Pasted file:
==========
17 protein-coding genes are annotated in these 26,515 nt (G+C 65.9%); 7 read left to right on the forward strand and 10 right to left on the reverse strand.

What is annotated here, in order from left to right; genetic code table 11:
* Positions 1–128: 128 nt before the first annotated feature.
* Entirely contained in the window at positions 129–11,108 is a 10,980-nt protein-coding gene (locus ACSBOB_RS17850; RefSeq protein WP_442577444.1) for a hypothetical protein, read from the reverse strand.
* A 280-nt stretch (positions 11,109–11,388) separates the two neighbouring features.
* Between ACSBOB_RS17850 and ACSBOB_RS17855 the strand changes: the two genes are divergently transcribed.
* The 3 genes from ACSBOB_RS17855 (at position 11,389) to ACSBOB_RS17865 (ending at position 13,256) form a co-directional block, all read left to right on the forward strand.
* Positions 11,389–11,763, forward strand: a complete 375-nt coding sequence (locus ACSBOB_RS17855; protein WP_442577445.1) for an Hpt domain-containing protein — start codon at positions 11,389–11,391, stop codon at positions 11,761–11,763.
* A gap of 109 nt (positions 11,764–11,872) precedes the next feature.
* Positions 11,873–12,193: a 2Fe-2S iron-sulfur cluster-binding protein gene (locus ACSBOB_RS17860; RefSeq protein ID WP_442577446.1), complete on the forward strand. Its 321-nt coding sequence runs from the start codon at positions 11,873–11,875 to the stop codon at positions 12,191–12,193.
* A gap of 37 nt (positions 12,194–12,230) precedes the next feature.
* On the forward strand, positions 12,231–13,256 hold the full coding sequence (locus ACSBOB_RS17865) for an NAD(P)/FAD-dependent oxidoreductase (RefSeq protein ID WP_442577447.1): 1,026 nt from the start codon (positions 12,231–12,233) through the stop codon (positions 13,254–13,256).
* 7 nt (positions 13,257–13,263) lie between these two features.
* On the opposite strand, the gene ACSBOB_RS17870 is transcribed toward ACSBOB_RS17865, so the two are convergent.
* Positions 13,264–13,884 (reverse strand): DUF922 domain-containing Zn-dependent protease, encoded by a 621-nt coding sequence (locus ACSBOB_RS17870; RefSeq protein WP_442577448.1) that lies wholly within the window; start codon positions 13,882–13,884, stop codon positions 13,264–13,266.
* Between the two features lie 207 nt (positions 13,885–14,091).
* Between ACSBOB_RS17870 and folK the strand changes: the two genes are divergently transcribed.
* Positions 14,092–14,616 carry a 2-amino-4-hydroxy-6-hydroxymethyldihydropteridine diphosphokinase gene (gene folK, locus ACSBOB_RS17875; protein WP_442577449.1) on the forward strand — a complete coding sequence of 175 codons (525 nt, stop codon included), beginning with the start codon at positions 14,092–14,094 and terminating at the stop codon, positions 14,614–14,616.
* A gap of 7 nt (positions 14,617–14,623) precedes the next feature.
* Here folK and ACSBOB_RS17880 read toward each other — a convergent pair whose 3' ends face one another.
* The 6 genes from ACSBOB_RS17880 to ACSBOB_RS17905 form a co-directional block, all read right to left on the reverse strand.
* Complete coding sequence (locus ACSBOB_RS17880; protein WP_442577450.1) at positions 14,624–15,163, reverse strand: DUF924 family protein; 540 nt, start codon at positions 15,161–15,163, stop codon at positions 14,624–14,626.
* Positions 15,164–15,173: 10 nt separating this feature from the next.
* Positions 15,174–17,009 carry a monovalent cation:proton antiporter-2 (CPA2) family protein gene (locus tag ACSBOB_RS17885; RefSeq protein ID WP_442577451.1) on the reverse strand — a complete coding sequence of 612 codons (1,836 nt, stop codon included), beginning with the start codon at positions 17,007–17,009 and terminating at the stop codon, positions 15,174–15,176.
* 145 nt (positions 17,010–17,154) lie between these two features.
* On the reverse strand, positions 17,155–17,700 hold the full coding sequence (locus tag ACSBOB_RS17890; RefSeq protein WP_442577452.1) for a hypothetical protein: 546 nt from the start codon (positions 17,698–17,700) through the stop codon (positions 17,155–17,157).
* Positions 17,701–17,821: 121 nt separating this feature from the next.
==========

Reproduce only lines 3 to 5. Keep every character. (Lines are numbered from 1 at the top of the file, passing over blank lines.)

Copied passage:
* Positions 1–128: 128 nt before the first annotated feature.
* Entirely contained in the window at positions 129–11,108 is a 10,980-nt protein-coding gene (locus ACSBOB_RS17850; RefSeq protein WP_442577444.1) for a hypothetical protein, read from the reverse strand.
* A 280-nt stretch (positions 11,109–11,388) separates the two neighbouring features.